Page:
The reason why we include this point in programming tips for students is to help those students who like piling up errors and rectifying them after they are done developing the program. This is wrong and if you want to be a god programmer, you must know how to spot errors as they develop and fix them before proceeding to the next stage of your code writing. You don’t want to spend hour trying to fix a bug that was caused by a misplaced comma. It’s quite frustrating especially when you have other projects to take care of.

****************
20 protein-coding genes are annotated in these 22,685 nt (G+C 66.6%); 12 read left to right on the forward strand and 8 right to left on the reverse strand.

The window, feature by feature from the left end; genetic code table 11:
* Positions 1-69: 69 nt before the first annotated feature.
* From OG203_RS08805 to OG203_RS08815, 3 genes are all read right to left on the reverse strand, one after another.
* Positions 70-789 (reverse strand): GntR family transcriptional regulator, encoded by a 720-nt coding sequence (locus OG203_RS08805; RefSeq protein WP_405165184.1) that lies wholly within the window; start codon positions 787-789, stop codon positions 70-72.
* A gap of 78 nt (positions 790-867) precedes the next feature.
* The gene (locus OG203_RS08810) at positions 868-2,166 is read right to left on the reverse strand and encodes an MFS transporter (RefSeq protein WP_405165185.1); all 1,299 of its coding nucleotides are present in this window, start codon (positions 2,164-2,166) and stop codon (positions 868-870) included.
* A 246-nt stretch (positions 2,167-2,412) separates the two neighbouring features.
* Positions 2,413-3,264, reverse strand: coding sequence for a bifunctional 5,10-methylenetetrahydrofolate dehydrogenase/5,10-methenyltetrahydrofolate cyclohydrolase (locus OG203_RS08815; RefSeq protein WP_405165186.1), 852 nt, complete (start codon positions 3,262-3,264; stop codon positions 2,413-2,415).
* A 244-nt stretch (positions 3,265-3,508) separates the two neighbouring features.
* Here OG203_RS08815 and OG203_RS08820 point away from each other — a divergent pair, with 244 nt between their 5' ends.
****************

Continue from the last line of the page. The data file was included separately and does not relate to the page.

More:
7. Take a break
Programming students are known to be workaholics, which is quite unhealthy. If you have already decide that programming is what you want to do to put food on your table, then you must start learning how to balance it with your social life while you are still in school. Once you are out there, it will be very difficult to maintain this balance because your mind will be focused on making money. Take enough time to rest so that your mind can rejuvenate. Hang out with your family and friends, and create time to do things you love. What we are simply saying is that don’t spend 100% of your time glued to your computer. You will make a lot of mistakes if you are tired so whenever you feel like your brain can’t handle any more code, take a breather and you will be fresh when you get back to work.
8. Read more